How often have you heard people saying, “Poor guy, he was at the wrong place at the wrong time?”
Being a thoroughly positive person, I will analyze how being at the right place at the right time affected my life.
I married my husband because we were both at the right place at the right time. We lived on opposite sides of the country, but I spent a vacation with my cousins in a different town and he happened to be visiting friends in the same place and attending the same organized tour where we met. Voila. Many, many years later we are sitting across from each other for better or worse.
I also got my first big job because a recruiter called the Chemistry Department’s Lab looking for soon-to-be graduates, and I happened to answer the phone. He insisted I come for an interview although I wasn’t graduating for another six months. They offered me a part-time and later fulltime job.
My first book was published because I was at the right place at the right time. More precisely at a conference. Picture me walking to a workshop, passing by the room where editors held the pitch session and taking a peek through the door. An editor sat by herself because the writer never showed up. What a waste of precious pitching time. The coordinator asked if I wanted to talk to the editor. I wasn’t planning on pitching, but I decided to give it a try. I sat across from the editor and explained I really wasn’t prepared. “Why don’t you tell me about the story you really love?” Once I started I couldn’t stop, and she said she loved it too. A month later I signed my first contract. Seven years later, I have thirteen books published, and I just finished writing a new one.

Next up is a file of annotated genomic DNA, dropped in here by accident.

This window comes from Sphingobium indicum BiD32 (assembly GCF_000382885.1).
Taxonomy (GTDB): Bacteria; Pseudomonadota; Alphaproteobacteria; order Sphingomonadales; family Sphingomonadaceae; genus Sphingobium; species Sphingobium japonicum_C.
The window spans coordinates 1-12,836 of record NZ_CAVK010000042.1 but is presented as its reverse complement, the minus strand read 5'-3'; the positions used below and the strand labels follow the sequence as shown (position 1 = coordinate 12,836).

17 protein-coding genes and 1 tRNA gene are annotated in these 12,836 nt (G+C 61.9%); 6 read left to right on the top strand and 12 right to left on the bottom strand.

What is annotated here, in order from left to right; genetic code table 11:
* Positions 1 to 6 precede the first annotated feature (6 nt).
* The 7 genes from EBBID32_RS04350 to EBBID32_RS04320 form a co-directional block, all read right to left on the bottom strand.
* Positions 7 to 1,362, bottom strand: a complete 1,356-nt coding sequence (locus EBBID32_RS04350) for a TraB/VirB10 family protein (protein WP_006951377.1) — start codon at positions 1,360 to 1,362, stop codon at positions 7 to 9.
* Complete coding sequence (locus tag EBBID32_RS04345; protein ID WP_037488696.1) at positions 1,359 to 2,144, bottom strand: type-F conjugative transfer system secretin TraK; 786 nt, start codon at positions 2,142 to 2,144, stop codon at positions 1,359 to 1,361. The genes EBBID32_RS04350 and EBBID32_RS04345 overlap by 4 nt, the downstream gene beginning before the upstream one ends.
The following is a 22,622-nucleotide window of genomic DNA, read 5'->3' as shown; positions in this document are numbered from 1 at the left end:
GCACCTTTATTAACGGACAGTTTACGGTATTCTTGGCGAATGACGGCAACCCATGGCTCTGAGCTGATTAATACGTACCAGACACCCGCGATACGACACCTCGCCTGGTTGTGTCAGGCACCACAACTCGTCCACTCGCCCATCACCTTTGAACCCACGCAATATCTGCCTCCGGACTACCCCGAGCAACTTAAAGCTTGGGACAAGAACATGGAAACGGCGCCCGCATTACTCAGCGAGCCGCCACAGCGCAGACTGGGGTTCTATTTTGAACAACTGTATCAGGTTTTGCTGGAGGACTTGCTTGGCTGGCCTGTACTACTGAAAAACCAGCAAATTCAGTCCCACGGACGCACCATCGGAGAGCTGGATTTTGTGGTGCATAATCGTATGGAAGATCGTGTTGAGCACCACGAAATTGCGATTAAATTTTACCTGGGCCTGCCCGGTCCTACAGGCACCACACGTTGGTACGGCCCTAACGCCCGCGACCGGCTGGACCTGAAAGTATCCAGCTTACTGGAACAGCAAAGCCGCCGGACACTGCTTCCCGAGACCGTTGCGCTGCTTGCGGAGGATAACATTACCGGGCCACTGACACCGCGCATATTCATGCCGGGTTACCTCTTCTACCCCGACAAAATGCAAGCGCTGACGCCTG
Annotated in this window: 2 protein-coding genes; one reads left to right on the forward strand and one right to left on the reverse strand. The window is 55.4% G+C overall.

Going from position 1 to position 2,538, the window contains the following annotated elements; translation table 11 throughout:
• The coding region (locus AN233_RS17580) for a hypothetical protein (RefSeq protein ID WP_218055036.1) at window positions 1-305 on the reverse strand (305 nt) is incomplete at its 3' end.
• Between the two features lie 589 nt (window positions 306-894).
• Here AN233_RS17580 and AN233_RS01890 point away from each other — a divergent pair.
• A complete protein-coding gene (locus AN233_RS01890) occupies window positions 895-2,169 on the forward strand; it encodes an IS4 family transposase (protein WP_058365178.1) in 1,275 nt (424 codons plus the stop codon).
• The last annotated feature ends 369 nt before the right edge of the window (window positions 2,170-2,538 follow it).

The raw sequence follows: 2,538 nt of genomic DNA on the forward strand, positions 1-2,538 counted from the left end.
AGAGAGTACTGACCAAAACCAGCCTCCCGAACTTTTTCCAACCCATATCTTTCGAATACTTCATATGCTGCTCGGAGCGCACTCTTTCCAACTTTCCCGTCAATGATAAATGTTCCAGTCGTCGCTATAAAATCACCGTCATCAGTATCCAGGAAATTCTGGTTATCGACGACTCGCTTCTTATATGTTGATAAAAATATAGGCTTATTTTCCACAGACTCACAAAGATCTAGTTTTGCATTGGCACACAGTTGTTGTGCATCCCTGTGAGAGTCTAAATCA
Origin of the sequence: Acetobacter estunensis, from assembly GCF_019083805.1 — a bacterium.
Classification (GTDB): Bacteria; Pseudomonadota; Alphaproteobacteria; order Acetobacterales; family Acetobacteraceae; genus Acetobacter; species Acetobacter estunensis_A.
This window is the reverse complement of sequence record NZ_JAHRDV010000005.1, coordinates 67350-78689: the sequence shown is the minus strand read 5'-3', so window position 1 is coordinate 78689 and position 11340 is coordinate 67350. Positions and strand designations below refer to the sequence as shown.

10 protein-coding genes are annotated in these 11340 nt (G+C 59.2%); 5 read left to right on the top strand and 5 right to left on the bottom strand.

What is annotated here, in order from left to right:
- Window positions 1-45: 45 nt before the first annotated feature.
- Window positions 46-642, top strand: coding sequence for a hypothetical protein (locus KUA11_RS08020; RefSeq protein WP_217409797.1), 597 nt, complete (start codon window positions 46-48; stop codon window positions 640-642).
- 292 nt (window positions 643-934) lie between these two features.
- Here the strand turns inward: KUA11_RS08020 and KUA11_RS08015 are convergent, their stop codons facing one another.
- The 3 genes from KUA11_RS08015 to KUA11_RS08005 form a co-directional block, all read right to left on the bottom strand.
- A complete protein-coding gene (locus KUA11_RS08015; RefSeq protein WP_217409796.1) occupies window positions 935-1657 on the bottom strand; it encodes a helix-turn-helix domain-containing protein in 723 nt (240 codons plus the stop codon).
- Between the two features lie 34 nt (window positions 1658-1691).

Editors insist we should not build a story on coincidence.
Is being at the right place at the right time a coincidence? Or fate? A part of our destiny? Or as a friend of mine often tells me: it is meant to be.
What’s your opinion on that subject? Have you been at the right place at the right time? Did it make a difference in your life?
About the Author: Mona traveled to more than fifty countries on business or vacation. Eventually she left a scientific career to share with readers the many stories brewing in her head. She writes contemporary romances, sweet or not so sweet, with suspense elements or medical themes. Sprinkled with a good dose of humor, her stories are set in the fascinating places she visited, from exotic Belarus, and historical France, to the beaches of Greece, the monuments of Egypt and the mysterious Islands of Seychelles–or more simply in Ohio, Florida, Boston and Washington, DC. Her titles garnered many awards. A winner of Best Romance Novel at Preditors & Editors, Best Contemporary Romance at Readers Favorite, Epic Award Finalist, first-place wins in Enchanted Quill, Launching a Star, and Wallflower. Find Mona on Facebook, or Twitter, or visit her website.
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